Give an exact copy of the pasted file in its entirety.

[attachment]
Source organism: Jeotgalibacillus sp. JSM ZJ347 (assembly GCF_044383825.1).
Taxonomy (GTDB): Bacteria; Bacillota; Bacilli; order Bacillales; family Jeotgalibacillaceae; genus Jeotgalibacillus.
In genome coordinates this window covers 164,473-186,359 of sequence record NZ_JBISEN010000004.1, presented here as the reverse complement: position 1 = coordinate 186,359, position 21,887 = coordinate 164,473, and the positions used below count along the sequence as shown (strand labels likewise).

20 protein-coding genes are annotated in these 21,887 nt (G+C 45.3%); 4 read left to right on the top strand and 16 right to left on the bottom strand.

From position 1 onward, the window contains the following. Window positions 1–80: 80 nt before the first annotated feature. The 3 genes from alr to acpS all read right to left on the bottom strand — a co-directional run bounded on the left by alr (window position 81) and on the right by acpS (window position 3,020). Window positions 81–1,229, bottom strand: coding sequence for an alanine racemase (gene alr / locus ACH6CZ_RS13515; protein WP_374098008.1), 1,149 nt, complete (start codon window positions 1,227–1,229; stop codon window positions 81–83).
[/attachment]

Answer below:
Source organism: Jeotgalibacillus sp. JSM ZJ347 (assembly GCF_044383825.1).
Taxonomy (GTDB): Bacteria; Bacillota; Bacilli; order Bacillales; family Jeotgalibacillaceae; genus Jeotgalibacillus.
In genome coordinates this window covers 164,473-186,359 of sequence record NZ_JBISEN010000004.1, presented here as the reverse complement: position 1 = coordinate 186,359, position 21,887 = coordinate 164,473, and the positions used below count along the sequence as shown (strand labels likewise).

20 protein-coding genes are annotated in these 21,887 nt (G+C 45.3%); 4 read left to right on the top strand and 16 right to left on the bottom strand.

From position 1 onward, the window contains the following. Window positions 1–80: 80 nt before the first annotated feature. The 3 genes from alr to acpS all read right to left on the bottom strand — a co-directional run bounded on the left by alr (window position 81) and on the right by acpS (window position 3,020). Window positions 81–1,229, bottom strand: coding sequence for an alanine racemase (gene alr / locus ACH6CZ_RS13515; protein WP_374098008.1), 1,149 nt, complete (start codon window positions 1,227–1,229; stop codon window positions 81–83).